What to “Du” When Your Training Route Collapses

Understatement of the year: it’s been a little wet in the San Francisco Bay Area this winter.  Most of the region is well above normal in rain totals this month, and it seems like most of  it came in a three-day period last week. As a result, almost half of the state is no longer in drought. This is good! But we’ve also had a lot of flooding, fallen trees, sinkholes, and muddy crud and debris in the road.

One of the biggest rain repercussions occurred on a section of Alhambra Valley Road that’s one of the East Bay’s popular riding routes. A creek that passes under the road rose higher and higher, and eventually washed away a hunk of the road. Check it out: It’s a canyon! Too wide even to bunny hop, unless you’re especially talented.

alhambra valley road
photo courtesy of Kristopher Skinner/Bay Area News Group

Obviously officials have closed the road until they can fix it. Who knows how long that will take.

Bear Creek Road
Elsewhere on the course – Bear Creek Road. Photo courtesy of Ryan Masters, Santa Cruz Sentinel

On any typical day, motorists and cyclists can choose another route. But when it’s the most logistically feasible bike leg for a popular duathlon series,  what to do?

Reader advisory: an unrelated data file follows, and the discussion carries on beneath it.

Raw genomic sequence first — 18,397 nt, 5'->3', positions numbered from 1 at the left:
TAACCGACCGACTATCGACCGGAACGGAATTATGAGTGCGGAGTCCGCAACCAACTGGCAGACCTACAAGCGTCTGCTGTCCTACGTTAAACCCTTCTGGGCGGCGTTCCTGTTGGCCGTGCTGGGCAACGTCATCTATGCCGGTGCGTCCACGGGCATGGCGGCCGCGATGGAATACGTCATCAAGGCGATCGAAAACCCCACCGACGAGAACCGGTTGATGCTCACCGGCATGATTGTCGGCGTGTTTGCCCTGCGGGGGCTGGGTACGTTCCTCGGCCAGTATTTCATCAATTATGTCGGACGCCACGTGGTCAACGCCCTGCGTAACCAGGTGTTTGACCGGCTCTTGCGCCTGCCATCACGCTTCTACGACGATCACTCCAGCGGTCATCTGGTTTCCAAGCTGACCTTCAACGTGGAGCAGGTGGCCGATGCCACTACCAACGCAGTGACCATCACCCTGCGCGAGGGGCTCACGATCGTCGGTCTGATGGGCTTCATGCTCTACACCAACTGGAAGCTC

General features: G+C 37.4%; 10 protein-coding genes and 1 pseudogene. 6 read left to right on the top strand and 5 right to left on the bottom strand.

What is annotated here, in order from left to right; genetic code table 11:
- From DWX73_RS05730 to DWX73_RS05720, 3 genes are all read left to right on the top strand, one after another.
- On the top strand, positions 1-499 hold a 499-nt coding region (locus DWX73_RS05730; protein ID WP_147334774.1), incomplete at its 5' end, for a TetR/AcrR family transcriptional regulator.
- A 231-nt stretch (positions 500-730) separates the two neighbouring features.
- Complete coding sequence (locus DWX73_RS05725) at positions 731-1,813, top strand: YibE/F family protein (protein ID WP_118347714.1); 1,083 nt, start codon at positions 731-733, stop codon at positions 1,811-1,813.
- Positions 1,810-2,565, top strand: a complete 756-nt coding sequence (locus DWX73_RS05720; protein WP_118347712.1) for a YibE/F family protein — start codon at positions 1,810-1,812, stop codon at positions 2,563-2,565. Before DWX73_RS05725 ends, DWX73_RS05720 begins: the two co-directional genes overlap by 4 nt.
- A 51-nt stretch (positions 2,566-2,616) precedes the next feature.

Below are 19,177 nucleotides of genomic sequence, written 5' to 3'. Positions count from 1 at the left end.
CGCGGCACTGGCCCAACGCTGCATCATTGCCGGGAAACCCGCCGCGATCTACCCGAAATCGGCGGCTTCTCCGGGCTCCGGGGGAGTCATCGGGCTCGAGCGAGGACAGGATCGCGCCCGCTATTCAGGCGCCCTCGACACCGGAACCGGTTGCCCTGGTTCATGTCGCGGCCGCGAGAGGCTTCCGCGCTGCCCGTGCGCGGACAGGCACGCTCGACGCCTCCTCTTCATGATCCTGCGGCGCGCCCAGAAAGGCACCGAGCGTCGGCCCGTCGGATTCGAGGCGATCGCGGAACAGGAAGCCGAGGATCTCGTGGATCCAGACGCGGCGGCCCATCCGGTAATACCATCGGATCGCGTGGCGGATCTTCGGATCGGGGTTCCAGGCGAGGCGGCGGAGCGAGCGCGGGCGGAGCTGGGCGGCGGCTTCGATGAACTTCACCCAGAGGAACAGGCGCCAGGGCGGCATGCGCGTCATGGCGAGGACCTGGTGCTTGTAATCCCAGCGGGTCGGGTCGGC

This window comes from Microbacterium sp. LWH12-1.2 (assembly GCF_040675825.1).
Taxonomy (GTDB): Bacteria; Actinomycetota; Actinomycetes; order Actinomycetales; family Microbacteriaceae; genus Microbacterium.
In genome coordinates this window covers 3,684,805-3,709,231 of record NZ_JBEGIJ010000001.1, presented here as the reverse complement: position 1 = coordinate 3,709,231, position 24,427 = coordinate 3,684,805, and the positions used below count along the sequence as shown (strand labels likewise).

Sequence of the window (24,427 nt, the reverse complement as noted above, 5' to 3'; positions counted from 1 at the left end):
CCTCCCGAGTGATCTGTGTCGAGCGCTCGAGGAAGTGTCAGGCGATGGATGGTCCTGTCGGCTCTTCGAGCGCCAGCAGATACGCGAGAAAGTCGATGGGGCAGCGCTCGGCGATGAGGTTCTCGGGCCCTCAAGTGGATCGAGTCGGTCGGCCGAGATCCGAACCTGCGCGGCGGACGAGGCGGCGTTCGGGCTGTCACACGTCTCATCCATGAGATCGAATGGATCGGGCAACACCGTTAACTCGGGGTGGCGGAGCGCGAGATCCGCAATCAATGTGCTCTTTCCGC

That’s the dilemma Wolf Hillesheim faced the past few days as he figured out how to hold his next event, Du 3 Bears, on January 28.

Here’s what he’s come up with: He cancelled the USAT-sanctioned short- and long-course duathlons. The five-mile run will go on with a new start time and location. Wolf will bring his transition racks for any athlete that wants to ride an out-and-back route after the five-mile run. He will time and hand out awards for the run as usual, but the bike is self-timed.

If you decide to “du” this modified run-bike, he asks you to pre-register via the printed entry form. Run-only participants can register either online or by snail mail.

Race directors face all sorts of strange last-minute challenges: no-show volunteers, signs and course markings blown away, extreme weather conditions, construction, you name it. It’s not everyday your road disappears! Kudos to Wolf for making the best of a bad situation. He could have canceled the entire event. Instead, he got on the phone with city officials and park officials and figured out a way for the show to go on. And a loyal duathlete following is ever-grateful!

What is your strangest weather-related race experience? Let us know in the comments below!

— GoRunBikeRun

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